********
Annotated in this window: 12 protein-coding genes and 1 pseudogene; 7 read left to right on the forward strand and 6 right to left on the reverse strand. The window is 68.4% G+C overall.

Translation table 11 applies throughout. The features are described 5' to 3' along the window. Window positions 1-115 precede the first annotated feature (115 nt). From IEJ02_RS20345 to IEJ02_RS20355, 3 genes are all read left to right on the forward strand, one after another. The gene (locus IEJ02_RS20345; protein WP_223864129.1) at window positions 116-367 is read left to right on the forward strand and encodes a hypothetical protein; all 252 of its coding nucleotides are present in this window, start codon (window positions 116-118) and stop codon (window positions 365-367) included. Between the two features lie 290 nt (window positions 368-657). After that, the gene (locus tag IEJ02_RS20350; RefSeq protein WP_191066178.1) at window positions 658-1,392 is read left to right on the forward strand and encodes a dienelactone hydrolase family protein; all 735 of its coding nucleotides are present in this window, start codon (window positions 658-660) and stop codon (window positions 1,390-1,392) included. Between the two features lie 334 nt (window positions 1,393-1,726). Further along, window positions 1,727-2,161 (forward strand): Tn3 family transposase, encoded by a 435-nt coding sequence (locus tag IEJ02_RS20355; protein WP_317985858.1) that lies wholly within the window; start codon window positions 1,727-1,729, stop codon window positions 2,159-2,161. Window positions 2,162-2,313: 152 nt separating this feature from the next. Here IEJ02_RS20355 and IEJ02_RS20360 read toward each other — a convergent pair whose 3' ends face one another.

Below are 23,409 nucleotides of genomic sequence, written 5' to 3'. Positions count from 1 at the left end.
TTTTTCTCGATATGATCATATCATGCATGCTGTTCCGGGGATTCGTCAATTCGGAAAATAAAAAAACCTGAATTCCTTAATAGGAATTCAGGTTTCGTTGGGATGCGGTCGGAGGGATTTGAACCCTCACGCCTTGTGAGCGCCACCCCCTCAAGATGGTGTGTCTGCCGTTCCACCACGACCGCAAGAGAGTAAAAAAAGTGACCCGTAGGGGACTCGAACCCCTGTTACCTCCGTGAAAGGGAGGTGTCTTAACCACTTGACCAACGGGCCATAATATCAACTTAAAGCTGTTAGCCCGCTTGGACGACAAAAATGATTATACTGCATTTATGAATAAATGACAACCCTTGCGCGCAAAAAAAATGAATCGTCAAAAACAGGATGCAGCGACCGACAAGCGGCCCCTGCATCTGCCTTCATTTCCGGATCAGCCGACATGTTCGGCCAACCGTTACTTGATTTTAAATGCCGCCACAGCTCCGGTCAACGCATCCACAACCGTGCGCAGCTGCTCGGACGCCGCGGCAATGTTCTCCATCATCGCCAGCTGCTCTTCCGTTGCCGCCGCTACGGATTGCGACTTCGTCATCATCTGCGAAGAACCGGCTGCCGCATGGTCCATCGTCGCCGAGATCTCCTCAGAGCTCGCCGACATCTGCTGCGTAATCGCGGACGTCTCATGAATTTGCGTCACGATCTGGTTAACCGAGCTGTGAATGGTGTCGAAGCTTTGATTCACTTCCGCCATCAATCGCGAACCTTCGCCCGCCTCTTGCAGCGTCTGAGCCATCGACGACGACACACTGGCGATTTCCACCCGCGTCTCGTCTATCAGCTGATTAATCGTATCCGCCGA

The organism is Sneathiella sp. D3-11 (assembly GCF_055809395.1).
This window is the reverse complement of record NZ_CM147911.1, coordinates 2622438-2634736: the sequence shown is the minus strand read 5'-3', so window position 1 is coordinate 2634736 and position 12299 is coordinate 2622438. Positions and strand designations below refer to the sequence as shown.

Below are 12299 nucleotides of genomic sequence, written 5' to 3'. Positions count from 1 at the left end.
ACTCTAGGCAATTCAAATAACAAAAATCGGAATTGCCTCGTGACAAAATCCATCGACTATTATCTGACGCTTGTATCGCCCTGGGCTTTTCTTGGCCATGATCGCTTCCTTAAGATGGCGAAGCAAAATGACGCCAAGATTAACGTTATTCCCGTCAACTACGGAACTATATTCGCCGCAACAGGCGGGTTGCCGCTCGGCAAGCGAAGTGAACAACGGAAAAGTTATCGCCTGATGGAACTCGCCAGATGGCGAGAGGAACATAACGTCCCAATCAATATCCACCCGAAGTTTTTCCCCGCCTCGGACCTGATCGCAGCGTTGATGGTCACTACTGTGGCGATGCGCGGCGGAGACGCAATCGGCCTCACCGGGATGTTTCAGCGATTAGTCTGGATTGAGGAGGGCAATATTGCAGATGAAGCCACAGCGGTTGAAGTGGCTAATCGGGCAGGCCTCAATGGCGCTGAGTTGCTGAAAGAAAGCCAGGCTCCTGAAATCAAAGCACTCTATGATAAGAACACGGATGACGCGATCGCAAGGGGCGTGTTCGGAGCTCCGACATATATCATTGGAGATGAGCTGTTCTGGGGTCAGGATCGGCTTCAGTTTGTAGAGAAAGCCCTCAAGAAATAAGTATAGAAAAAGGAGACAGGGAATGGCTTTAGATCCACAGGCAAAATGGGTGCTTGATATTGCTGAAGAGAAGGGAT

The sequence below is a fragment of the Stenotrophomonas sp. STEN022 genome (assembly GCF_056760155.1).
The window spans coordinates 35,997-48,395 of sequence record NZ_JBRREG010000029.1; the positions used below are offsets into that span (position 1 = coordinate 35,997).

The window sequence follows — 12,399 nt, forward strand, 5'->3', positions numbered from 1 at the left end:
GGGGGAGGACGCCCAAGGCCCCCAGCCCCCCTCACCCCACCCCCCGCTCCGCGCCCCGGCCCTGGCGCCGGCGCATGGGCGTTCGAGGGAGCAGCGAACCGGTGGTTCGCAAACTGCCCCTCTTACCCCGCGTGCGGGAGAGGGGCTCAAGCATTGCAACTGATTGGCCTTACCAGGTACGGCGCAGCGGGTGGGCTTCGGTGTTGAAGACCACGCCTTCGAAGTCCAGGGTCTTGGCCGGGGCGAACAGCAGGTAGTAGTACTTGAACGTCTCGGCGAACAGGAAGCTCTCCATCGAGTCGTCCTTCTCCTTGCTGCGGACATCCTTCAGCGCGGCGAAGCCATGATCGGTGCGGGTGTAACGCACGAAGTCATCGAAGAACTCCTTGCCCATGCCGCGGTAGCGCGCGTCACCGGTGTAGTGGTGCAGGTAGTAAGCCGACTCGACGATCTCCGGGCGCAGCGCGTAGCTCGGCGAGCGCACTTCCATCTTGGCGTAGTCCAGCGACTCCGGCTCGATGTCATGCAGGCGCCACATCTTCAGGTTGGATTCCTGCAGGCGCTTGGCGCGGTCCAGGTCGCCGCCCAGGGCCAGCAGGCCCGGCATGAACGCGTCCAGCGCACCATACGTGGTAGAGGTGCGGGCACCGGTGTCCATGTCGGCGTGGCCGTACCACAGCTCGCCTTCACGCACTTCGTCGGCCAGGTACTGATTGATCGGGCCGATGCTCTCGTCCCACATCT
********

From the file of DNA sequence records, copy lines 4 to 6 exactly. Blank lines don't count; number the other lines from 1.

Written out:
TTTTTCTCGATATGATCATATCATGCATGCTGTTCCGGGGATTCGTCAATTCGGAAAATAAAAAAACCTGAATTCCTTAATAGGAATTCAGGTTTCGTTGGGATGCGGTCGGAGGGATTTGAACCCTCACGCCTTGTGAGCGCCACCCCCTCAAGATGGTGTGTCTGCCGTTCCACCACGACCGCAAGAGAGTAAAAAAAGTGACCCGTAGGGGACTCGAACCCCTGTTACCTCCGTGAAAGGGAGGTGTCTTAACCACTTGACCAACGGGCCATAATATCAACTTAAAGCTGTTAGCCCGCTTGGACGACAAAAATGATTATACTGCATTTATGAATAAATGACAACCCTTGCGCGCAAAAAAAATGAATCGTCAAAAACAGGATGCAGCGACCGACAAGCGGCCCCTGCATCTGCCTTCATTTCCGGATCAGCCGACATGTTCGGCCAACCGTTACTTGATTTTAAATGCCGCCACAGCTCCGGTCAACGCATCCACAACCGTGCGCAGCTGCTCGGACGCCGCGGCAATGTTCTCCATCATCGCCAGCTGCTCTTCCGTTGCCGCCGCTACGGATTGCGACTTCGTCATCATCTGCGAAGAACCGGCTGCCGCATGGTCCATCGTCGCCGAGATCTCCTCAGAGCTCGCCGACATCTGCTGCGTAATCGCGGACGTCTCATGAATTTGCGTCACGATCTGGTTAACCGAGCTGTGAATGGTGTCGAAGCTTTGATTCACTTCCGCCATCAATCGCGAACCTTCGCCCGCCTCTTGCAGCGTCTGAGCCATCGACGACGACACACTGGCGATTTCCACCCGCGTCTCGTCTATCAGCTGATTAATCGTATCCGCCGA

The organism is Sneathiella sp. D3-11 (assembly GCF_055809395.1).
This window is the reverse complement of record NZ_CM147911.1, coordinates 2622438-2634736: the sequence shown is the minus strand read 5'-3', so window position 1 is coordinate 2634736 and position 12299 is coordinate 2622438. Positions and strand designations below refer to the sequence as shown.